We use cookies to improve your experience, some are essential for the operation of this site.

All Saints, Beyton, Suffolk

(52°13′45″N, 0°49′49″E)
TL 934 628
pre-1974 traditional (England and Wales) Suffolk
now Suffolk
  • Ron Baxter

Please use this link to cite this page - https://www.crsbi.ac.uk/view-item?i=3928.

Find out how to cite the CRSBI website here.

Feature Sets

Beyton lies less than five miles E of the centre of Bury St Edmunds, just S of the A14. The village lies in arable farmland, and the church is 0.4 miles W of the hall site. All Saints has a round (actually oval) W tower, a nave with a N aisle added and a chancel. A parish room and vestry annexe was added on the S side of the chancel in 1973. Construction is of flint throughout. The tower has a plinth course and big radial buttresses have been added at the NW and SW. The lower W window is 15thc. as is the tower arch, and the plain parapet is an addition of 1780, with brick bell-openings. There are signs of render on the tower but not the parapet or the buttresses. The windows on the S side of the nave are 15thc., and there is a 14thc. S doorway under a 15thc. porch. The three-bay N aisle was added in the 1853-54, and a 12thc. doorway re-set in its outer wall. This has no porch and is now partly obscured by a shrub. The chancel arch is 19thc. too, and while the western part of the chancel is 14thc. it was extended eastwards in 1884-85, with an E window by Sir Arthur Blomfield. The 19thc. aisle and chancel extension both have windows in a 15thc. Perpendicular style. The 1853-54 rebuild was by John Johnson of Bury St Edmunds. There was an earlier restoration by Howe, Mortimer and Azelwood in 1834-35 when a gallery was added at the W end of the nave. The only Romanesque feature is the re-set N doorway.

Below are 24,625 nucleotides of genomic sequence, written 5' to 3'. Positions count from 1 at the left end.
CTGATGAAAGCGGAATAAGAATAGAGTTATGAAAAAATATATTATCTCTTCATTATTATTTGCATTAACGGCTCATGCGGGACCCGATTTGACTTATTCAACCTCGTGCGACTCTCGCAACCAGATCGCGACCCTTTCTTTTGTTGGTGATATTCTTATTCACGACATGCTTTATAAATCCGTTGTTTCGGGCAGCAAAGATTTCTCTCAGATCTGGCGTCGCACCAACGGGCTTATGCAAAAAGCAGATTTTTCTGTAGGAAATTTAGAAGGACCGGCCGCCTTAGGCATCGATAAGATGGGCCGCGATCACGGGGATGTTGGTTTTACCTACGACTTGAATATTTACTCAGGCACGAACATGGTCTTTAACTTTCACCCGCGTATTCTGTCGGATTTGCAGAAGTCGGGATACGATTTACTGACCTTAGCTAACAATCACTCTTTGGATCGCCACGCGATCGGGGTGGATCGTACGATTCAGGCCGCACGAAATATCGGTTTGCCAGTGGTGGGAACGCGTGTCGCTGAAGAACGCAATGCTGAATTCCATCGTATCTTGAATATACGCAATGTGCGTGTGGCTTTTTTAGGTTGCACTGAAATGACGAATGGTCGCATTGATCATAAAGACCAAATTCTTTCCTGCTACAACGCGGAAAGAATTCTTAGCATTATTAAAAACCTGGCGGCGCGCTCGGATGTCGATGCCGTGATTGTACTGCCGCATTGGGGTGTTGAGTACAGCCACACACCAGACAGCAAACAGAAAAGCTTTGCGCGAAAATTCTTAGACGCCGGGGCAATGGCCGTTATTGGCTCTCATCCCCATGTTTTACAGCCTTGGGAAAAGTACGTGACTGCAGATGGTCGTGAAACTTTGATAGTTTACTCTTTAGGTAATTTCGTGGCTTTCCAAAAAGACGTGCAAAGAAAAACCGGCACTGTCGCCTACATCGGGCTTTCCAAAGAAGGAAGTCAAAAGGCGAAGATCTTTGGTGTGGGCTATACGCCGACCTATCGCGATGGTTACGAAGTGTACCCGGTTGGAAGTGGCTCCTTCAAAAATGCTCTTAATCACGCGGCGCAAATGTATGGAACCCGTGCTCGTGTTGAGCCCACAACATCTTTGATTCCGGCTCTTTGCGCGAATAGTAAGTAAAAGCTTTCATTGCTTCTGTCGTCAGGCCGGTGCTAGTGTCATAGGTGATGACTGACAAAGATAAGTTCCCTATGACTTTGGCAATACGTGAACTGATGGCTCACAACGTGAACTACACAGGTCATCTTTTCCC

The Domesday Survey records only one holding in Beyton; 40 acres held by a free man of Eadgifu the Rich before the Conquest and by Hugh de Montfort in 1086. In 1413 John Duyk, chaplain with Robert Ennok and John Frankelayn received the manor of Beyton and the advowson of the church in fee from John Rous the elder, and in the following year they in turn granted the same properties to John Rous the Younger - one of those confusing transactions that are so common in feudal England. These transfers are recorded in the Edington Cartulary.

Benefice of Rougham , Beyton with Hessett and Rushbrooke.


Exterior Features



The N doorway is a very simple one, but the chamfered jambs and arch in combination with the beaded decoration suggest a date in the third quarter of the 12thc. to the present author.

J. H. Stevenson (ed), The Edington cartulary, Wiltshire Record Society, 42 (1987), 213.
H. M. Cautley, Suffolk Churches and their Treasures. London 1937.
D. P. Mortlock, The Popular Guide to Suffolk Churches: 1 W Suffolk. Cambridge 1988, 15-16.
N. Pevsner, The Buildings of England: Suffolk. Harmondsworth 1961, rev. E. Radcliffe 1975, 99.